Q. Well, you appreciate how it begins. You say that "the clever hand which eliminates it without touching ..." Just let me remind you. Did you not say, in your interrogation, that your trouble - part of your trouble in the summer of 1934 before you made the Marburg speech, was due to the non-fulfilment of the Concordat, that after it had been signed, with the consent of Hitler, "he treated it just as a scrap of paper and I could not do anything." Then there was the persecution of the Churches and the Jews at the same time. That was late in 1933 and 1934. Is that your view in 1934, that there had not only been treating of the Concordat as a scrap of paper but persecution of both the Churches and the Jews?

A. I do not know which document you are quoting from, Sir David.

Q. This is your interrogation on the morning of 19th September, 1945.

A. Yes, of course. When I delivered the Marburg speech, I believed that the State was violating all these things, otherwise, I would not have made the speech. But in this speech, Sir David, I again expressly emphasized the fact that no European occidental State could exist without a Christian foundation and that by disregarding our Christian basis, we would cut ourselves off from the group of Christian peoples and from our mission in Europe. I could scarcely say it more clearly than that. And perhaps I can tell you something else on the subject of political Catholicism. You have -

Q. Do as you want to. I especially want to avoid burdening the Tribunal with the exchanges between you and Msgr. Kaas, because both of you used harsh language and it might not sound very good if I repeated it now. If you want to go into it, do, but do not open it up unless you must.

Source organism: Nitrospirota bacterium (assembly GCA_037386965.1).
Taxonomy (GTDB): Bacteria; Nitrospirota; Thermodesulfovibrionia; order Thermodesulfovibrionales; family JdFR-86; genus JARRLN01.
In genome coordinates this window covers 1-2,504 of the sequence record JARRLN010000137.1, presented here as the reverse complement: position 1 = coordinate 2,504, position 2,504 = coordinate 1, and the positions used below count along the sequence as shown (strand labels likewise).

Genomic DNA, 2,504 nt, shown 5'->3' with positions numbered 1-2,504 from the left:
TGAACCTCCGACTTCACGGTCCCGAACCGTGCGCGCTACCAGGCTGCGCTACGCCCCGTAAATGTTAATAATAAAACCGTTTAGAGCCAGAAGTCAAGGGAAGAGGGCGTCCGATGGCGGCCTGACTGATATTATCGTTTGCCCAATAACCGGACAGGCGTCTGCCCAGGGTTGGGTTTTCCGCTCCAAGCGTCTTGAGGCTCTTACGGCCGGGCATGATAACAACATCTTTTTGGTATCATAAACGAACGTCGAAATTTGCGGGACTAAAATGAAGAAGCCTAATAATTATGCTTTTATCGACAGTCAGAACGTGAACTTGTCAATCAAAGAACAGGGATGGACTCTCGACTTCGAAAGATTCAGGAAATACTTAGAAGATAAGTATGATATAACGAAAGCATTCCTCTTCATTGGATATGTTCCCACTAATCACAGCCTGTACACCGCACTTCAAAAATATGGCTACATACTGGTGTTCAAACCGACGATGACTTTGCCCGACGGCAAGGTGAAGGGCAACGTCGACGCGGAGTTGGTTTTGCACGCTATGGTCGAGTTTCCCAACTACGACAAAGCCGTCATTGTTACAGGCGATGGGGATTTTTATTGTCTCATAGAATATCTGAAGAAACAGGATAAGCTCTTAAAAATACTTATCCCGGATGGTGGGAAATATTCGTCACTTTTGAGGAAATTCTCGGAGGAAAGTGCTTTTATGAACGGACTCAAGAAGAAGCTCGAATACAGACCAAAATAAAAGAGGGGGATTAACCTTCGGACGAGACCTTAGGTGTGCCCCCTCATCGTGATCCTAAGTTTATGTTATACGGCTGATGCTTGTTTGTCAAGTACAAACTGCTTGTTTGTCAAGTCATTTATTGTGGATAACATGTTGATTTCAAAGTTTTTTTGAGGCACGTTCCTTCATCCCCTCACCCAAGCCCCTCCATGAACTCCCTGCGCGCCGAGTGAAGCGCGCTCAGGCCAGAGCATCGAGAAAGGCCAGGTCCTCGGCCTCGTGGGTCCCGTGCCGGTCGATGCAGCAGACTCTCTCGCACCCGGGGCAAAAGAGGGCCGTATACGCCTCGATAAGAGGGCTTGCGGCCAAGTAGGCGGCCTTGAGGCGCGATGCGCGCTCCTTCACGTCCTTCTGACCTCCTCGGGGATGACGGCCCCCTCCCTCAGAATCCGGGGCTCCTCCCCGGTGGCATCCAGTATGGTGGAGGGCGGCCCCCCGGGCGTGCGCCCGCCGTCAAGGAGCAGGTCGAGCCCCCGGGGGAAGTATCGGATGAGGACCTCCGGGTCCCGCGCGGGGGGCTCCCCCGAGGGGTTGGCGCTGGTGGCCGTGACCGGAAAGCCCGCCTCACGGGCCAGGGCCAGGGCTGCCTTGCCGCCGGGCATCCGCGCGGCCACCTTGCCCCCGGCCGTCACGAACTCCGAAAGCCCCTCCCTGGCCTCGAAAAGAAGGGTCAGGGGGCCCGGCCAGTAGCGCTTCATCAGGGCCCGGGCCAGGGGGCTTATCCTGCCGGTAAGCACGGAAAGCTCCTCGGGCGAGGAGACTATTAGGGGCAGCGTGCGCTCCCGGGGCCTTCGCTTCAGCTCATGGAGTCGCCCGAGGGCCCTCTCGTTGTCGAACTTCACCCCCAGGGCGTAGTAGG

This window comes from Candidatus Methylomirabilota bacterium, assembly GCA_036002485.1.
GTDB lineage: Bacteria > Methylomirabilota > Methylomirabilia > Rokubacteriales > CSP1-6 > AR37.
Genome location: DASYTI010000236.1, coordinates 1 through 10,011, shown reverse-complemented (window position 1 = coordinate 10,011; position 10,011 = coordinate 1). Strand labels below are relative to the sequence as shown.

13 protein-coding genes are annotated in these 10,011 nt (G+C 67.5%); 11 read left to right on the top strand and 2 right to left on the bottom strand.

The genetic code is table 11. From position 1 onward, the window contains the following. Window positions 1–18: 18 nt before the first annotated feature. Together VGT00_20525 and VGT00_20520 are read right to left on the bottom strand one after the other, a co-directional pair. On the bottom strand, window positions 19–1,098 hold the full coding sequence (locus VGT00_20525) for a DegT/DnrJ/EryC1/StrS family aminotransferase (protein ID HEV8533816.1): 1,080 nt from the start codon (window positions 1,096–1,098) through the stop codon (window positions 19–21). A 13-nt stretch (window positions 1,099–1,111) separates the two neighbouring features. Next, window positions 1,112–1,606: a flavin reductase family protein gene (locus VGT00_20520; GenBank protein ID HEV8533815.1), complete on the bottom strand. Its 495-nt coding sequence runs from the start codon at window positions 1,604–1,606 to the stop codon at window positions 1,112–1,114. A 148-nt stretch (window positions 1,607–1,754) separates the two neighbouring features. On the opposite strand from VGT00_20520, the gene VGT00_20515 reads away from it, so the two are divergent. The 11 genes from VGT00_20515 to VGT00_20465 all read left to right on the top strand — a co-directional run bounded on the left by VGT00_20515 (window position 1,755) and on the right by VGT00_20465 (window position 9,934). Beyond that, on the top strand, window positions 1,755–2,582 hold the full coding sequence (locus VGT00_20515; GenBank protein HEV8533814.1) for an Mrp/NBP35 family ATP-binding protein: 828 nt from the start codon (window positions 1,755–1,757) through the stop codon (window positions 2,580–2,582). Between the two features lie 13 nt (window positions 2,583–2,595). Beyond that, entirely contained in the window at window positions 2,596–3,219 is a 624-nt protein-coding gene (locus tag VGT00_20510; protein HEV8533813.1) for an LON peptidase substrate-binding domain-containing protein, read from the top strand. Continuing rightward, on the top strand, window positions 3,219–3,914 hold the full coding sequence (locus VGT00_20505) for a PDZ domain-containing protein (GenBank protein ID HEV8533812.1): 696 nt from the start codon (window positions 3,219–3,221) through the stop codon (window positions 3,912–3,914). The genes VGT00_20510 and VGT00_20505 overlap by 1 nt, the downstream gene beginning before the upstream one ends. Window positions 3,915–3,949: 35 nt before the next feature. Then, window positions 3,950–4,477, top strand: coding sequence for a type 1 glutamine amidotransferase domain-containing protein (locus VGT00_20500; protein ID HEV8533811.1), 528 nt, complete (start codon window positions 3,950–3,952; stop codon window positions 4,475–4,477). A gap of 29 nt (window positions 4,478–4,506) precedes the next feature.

A. I regard this accusation which you are making against me as most serious.

Q. Defendant, you remember you told the Tribunal just before the adjournment that you had introduced Cardinal Innitzer to Hitler when you went into Austria. You remember that, after the statement to which Dr. Kubuschok has referred, Cardinal Innitzer in a broadcast from Rome made clear that he was only accepting the Nazi rule of Austria on certain conditions. Do you remember that?

A. Yes.

Q. Now, I would just like to see what happened to Cardinal Innitzer.

SIR DAVID MAXWELL FYFE: This is a new document, my Lord, 903-D, which becomes Exhibit GB 5o8. My Lord, this is a statement in the form of an affidavit from a priest, Dr. Weisbacher, which I only got from Vienna on the 7th of June.

Q. (Continuing): You will see that this priest - well, at any rate I take it he is a priest; he is the Archbishop's secretary in the cathedral chapter. Let us just look at it.

"On 8th October, 1938" - that is a little over six months after you had arranged for Cardinal Innitzer to meet Hitler - "a serious attack was made by youthful demonstrators on the Archbishop's palace in Vienna. I was present during the attack and can therefore describe it from my own experience."
Then he describes how they smashed window panes, broke in the gate. The priests took the Archbishop into an inner room and hid him there. They took the Cardinal to safety in the personalia archive and locked the iron door behind him, and:

[Page 369]

"Then we two priests, seeing ourselves opposed by a crowd of invaders, took up a position at the entrance to the Cardinal's house chapel in order to prevent any destruction from being wrought there."
My Lord, this is about ten lines from the foot of the page.